The title of the book refers to its unnamed main character, a ghostwriter who has made a pretty good living writing “memoirs” for celebrities and sports figures that are incapable of writing their own books. Despite all of his experience in the field, however, our Ghost has never tried his hand at writing a political memoir until lured to do so by the big money he is offered to complete a manuscript for a former British prime minister.
The Ghost knows that the author of the manuscript he is replacing drowned near
Our Ghost wonders for a time if he is being paranoid about the potential personal dangers involved with the project but, as he gets farther and farther into his research, finds that paranoia could be the least of his problems.
Harris has basically written an anti-Tony Blair novel with The Ghost although some of the plot elements are so farfetched that it is easy to forget the similarities between Blaire and Adam Lange. One gets the feeling that Harris is making some legitimate political points in the novel but that they are a bit obscured by the envelope in which they are delivered. The Ghost would have been more effective with a few less of the “Mission Impossible” elements to distract from its political message. The impact of the novel is also lessened to some extent because Adam Lange and the Ghost are surrounded by several stereotypically clichéd characters, an element that made it difficult for the novel to build to the level of tenseness that it deserved.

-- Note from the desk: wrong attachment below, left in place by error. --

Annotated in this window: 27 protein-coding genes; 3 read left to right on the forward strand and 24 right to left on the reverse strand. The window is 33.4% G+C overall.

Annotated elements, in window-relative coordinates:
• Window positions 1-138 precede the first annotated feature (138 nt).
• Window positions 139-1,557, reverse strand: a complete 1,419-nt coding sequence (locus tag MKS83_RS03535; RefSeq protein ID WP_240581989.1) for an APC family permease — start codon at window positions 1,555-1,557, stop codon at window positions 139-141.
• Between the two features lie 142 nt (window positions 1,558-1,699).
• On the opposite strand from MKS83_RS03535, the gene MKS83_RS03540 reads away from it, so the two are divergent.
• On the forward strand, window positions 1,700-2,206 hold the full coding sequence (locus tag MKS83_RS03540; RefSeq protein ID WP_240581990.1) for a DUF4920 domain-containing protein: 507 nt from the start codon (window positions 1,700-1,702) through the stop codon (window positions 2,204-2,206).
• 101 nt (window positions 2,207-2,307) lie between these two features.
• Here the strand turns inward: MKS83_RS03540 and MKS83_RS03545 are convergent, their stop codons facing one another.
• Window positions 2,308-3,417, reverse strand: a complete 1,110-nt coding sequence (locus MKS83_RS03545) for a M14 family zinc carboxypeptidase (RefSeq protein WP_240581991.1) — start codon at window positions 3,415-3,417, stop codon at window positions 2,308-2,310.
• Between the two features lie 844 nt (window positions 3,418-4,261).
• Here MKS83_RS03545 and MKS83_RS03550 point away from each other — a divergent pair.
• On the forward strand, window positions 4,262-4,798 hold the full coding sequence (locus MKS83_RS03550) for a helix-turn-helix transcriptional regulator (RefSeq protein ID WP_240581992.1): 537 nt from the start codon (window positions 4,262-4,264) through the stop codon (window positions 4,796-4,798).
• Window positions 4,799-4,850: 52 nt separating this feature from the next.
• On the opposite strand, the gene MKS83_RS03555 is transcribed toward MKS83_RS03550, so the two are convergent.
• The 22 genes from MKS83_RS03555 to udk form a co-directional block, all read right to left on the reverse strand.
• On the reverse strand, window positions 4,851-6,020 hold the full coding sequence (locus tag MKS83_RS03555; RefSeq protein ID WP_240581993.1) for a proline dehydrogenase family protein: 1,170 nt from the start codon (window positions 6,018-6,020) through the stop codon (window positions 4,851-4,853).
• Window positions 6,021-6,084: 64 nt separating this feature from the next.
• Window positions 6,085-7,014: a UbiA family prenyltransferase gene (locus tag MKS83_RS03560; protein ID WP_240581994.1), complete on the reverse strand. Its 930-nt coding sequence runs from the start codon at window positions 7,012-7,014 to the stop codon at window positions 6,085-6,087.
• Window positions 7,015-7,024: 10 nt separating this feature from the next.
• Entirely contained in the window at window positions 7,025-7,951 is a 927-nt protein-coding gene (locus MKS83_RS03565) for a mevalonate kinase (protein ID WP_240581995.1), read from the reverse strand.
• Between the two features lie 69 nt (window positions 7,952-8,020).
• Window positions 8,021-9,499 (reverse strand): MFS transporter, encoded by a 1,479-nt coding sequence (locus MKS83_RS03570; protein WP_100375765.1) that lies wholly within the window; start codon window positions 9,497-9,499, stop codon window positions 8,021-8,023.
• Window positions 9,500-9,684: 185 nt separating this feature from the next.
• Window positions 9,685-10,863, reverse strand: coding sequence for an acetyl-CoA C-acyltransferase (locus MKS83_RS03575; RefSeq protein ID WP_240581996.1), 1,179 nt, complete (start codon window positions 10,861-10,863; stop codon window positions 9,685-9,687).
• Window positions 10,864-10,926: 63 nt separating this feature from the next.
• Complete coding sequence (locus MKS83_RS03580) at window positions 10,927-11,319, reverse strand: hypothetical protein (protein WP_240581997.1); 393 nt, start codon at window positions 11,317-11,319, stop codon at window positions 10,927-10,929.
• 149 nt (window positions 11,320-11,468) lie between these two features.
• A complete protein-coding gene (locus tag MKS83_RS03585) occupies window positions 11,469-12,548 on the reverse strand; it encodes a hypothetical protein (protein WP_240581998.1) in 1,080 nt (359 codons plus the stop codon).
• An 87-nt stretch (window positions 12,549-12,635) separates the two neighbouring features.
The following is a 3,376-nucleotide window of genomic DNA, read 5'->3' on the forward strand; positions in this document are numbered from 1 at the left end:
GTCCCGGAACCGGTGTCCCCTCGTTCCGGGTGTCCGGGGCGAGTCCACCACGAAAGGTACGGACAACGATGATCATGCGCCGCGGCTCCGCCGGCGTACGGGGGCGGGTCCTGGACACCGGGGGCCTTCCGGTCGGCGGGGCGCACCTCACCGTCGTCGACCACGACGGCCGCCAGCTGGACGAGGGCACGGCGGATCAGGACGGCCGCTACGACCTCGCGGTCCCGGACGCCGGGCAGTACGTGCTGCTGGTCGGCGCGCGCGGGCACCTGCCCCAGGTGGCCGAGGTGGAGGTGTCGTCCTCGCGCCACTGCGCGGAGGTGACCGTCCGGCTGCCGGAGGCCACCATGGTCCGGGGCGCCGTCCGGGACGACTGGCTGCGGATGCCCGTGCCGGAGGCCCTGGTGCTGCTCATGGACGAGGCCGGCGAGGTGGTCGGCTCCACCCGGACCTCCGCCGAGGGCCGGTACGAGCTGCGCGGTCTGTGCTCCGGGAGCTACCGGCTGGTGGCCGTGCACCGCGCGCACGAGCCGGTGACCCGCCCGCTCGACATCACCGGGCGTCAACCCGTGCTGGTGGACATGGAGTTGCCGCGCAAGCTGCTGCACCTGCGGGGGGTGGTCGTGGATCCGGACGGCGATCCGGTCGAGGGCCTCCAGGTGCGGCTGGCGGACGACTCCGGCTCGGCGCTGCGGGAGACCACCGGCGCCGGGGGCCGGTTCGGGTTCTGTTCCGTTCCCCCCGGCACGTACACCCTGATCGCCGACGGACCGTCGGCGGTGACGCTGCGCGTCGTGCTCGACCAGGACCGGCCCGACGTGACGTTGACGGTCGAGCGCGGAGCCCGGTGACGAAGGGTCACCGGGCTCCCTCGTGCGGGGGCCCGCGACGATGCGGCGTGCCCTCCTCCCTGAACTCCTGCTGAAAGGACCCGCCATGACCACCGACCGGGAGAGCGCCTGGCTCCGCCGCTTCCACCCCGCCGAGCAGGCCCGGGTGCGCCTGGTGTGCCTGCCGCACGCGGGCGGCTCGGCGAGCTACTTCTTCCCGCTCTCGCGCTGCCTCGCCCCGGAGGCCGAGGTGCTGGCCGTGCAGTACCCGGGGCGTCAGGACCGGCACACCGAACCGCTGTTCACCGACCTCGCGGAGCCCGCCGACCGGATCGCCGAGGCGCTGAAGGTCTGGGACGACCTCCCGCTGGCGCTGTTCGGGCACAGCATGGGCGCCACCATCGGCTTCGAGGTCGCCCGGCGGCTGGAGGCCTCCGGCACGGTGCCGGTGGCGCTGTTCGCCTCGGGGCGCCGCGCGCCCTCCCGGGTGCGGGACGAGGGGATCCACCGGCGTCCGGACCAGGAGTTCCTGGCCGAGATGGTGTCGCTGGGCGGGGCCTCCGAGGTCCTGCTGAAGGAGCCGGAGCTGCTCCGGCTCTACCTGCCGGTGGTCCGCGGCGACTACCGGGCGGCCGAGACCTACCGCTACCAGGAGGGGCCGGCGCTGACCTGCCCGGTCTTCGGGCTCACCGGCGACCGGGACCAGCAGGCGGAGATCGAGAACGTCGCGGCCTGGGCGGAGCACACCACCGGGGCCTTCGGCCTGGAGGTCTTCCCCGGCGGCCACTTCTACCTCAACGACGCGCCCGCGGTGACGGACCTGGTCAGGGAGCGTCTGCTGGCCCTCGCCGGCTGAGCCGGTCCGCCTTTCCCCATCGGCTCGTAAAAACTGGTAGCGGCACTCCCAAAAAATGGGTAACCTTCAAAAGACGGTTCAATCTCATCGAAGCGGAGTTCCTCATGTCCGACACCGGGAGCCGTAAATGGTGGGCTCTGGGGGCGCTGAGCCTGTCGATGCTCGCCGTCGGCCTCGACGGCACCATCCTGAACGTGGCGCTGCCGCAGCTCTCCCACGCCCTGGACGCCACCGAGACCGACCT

Readers should be warned not to read the last pages of the book before they work their way there naturally because Harris has saved a little surprise for them that he throws in at the very end. The audio version of The Ghost was perfect for a week’s worth of my daily commuting but I am not convinced that I would have enjoyed the written version as much as I did the excellently narrated audio book.
Rated at: 3.0